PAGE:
We also added some cheese, crackers, carrot sticks, hummus dips, fudge, and pound cake bites plus plenty of water and soda.

Pro-tip: Select food that's easy to eat with one hand, so your guests can have a drink in one hand and use the other to nibble.


Step 3: Set Up Your Stations

We put out all of the pairings in distinct stations to make it obvious what food we were pairing with each drink.

It's fun to get your guests' input on which pairings really work, so we also put out white boards and dry erase markers by each station and asked our guests to vote on each pairing they liked.

Pairing station set up with food, beer, taster cups, napkins, and plates.

Here's our supply list for each station:

The TOSSWARE cups were a clutch move.

We didn't have enough glasses to set up five pairing stations for 20 guests and we didn't want to use plastic cups that taste, well, plasticky. The cups are 100 percent recyclable and didn't impart a plasticky taste on the drinks. 


The Winner!

Our party was a success and our guests had a lot of fun. The winning combination was the zucchini wraps paired with the 2014 The Calling Pinot Noir! 

The winner of our Better Together pairing party was The Calling Pinot Noir and zucchini wraps.

People really liked the Pinot Noir. A lot. It sells for $37 at the winery, which is still probably too low for a wine this good. And we got it for less than $20. Wow.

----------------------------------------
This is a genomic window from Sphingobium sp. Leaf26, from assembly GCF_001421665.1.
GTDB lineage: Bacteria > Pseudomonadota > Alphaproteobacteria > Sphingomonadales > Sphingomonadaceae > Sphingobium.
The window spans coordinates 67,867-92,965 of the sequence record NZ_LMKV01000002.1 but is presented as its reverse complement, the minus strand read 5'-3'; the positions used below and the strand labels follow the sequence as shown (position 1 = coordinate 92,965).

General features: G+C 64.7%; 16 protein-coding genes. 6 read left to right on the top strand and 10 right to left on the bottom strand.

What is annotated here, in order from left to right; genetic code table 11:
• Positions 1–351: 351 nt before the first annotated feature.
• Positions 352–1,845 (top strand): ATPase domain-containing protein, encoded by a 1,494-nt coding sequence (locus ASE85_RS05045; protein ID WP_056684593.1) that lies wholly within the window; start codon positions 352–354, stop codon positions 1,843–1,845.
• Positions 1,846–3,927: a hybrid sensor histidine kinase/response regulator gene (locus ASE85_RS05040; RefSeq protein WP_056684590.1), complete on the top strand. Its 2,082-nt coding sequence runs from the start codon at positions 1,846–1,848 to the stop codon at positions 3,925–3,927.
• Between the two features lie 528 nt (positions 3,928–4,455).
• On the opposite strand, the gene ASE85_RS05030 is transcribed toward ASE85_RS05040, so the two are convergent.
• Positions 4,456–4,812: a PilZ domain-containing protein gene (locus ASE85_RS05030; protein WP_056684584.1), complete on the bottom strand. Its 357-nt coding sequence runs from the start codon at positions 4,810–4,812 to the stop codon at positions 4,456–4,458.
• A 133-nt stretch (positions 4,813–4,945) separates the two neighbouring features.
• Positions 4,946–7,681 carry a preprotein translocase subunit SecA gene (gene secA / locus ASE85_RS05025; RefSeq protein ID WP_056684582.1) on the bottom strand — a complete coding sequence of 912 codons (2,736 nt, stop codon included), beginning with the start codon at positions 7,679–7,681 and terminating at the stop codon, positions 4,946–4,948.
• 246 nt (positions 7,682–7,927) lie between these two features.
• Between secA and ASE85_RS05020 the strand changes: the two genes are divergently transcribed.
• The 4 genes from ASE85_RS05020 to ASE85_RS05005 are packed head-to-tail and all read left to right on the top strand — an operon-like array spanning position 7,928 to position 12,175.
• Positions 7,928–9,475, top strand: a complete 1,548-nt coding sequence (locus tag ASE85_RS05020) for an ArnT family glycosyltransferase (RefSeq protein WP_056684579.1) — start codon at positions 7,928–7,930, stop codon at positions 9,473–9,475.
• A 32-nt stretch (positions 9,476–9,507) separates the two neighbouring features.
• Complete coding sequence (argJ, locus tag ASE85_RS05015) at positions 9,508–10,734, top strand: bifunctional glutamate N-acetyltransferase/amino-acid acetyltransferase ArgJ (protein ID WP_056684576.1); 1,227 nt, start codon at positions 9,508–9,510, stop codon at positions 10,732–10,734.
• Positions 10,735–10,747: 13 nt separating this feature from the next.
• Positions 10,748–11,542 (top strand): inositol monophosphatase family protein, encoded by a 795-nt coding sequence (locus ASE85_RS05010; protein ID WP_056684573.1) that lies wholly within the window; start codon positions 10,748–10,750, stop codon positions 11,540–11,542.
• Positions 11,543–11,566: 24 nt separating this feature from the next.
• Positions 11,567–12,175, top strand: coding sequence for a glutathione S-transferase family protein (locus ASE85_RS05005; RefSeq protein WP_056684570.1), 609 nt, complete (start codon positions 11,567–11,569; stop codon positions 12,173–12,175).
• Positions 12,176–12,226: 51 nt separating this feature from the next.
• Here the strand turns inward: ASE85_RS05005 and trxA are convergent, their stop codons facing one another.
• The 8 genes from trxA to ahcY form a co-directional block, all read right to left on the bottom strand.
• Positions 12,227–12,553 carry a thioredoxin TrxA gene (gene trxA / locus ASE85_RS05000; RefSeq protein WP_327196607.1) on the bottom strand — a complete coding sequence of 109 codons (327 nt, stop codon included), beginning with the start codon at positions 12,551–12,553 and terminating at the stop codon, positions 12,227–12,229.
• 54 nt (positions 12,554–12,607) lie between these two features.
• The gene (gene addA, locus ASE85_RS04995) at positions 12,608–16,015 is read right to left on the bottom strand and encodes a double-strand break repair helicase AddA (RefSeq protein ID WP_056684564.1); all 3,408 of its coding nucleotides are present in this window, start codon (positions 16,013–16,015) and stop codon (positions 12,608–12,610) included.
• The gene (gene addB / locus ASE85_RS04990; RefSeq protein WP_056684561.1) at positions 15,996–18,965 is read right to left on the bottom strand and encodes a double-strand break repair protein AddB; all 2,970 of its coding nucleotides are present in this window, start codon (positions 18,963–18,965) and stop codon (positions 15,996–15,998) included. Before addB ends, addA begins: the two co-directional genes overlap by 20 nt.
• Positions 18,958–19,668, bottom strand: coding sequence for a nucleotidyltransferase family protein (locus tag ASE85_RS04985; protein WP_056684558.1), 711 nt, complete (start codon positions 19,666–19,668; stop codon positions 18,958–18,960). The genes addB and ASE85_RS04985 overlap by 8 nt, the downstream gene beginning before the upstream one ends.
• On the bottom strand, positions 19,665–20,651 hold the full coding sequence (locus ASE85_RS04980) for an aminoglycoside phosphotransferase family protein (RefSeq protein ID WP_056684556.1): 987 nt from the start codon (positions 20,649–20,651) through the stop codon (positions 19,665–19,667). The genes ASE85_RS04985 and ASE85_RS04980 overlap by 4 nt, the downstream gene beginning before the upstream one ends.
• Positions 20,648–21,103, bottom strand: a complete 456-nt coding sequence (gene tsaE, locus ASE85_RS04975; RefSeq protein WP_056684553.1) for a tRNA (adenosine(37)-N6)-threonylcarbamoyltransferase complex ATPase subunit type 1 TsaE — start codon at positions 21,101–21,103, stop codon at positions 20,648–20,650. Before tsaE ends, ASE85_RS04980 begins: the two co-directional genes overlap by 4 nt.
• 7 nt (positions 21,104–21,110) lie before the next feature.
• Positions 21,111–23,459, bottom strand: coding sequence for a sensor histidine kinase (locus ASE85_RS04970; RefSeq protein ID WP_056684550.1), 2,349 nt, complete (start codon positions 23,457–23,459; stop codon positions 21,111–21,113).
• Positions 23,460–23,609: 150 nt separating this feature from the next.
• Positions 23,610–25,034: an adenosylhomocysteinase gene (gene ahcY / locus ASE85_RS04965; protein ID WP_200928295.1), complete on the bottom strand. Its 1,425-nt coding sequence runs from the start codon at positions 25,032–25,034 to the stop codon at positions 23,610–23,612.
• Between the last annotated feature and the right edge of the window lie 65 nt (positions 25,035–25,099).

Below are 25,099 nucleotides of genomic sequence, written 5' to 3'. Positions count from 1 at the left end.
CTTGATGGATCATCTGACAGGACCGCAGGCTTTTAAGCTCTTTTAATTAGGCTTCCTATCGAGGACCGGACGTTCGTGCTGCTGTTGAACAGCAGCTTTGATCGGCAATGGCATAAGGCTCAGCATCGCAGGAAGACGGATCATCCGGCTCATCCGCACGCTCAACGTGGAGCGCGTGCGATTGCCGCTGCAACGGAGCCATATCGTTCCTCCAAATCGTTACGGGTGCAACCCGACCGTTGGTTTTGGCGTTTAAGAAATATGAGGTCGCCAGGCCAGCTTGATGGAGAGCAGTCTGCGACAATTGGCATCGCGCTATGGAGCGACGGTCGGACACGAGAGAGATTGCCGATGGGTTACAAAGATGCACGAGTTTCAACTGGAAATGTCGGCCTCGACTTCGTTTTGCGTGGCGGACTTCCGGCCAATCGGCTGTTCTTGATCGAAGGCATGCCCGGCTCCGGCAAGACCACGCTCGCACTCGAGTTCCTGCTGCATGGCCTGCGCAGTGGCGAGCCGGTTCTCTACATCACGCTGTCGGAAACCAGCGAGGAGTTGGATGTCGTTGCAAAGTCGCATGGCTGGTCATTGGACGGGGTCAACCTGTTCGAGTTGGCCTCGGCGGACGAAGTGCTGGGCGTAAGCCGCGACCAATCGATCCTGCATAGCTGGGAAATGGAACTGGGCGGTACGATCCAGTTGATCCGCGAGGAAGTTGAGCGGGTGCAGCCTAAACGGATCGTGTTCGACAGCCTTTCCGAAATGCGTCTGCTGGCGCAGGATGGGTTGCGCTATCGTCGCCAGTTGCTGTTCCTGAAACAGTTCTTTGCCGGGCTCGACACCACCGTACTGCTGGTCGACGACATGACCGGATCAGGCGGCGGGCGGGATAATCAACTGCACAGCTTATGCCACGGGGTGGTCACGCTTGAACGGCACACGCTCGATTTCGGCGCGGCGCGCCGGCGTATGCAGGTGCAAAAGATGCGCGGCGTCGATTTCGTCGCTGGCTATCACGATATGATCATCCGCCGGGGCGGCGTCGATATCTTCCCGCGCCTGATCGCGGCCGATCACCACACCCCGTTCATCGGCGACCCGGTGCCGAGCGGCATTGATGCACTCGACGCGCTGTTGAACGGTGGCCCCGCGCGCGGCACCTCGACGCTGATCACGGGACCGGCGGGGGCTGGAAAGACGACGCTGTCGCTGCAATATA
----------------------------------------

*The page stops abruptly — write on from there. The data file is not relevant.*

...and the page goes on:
The pairing was also terrific, with the herbaceousness of the wraps blending well with the slight earthiness of the wine. 

The other pairings also received rave reviews, with the only mixed bag being the Chenin Blanc/Viognier and Mediterranean farro salad combo. Some liked that one while others thought the mix wasn't quite right.

All in all, our guests had a great time and we did, too!  

Posted on May 18, 2018 and filed under Tasting Experiences.

First Impression: Wineries in Fallbrook

Our terrible photography skills are on display outside The Rib Shack in Fallbrook.

It started with a quest for barbecue. 

Our friends Alisa and Ken told us about a great place in Fallbrook called The Rib Shack. Another couple we're friends with, Karin and Jeff, recently went there too and confirmed it was legit.

So Sally and I decided to take a Sunday drive to Fallbrook for some barbecue. Fallbrook is an unincorporated community in northern San Diego County, so we thought it might make for a nice ride. And hey, while we were up there, why not check out a few wineries?

First, we're happy to report the barbecue at The Rib Shack is outstanding. Sally is a Texan with a pretty high barbecue standard, and she enthusiastically declared it barbecue she could stand behind.

On to the wine.

There are only a few wineries that are open for public tastings on the weekend. (A few others do tastings by appointment only.) Our new friend, Marcia, at Toasted Oak Winery gave us this cool hand drawn "Almost a Wine Trail" map of wineries that are open for walk-in tastings on the weekend. Most are open 12pm-5pm.

Fallbrook Almost a Wine Trail Map

You can download a PDF of the map here. The Fallbrook Chamber of Commerce also has a more extensive list of wineries available on its website. 


Toasted Oak Winery

There's a cool story behind the name. The entire property was burned by the 2007 Rice Canyon Fire and only one oak tree survived. That's the toasted oak you see here.

The surviving oak tree at Toasted Oak Winery.

Owners Marcia and Roger bought the property in 2008, but just opened their tasting room in April, 2017. The winery consists of two acres and they produce approximately 200 cases per year.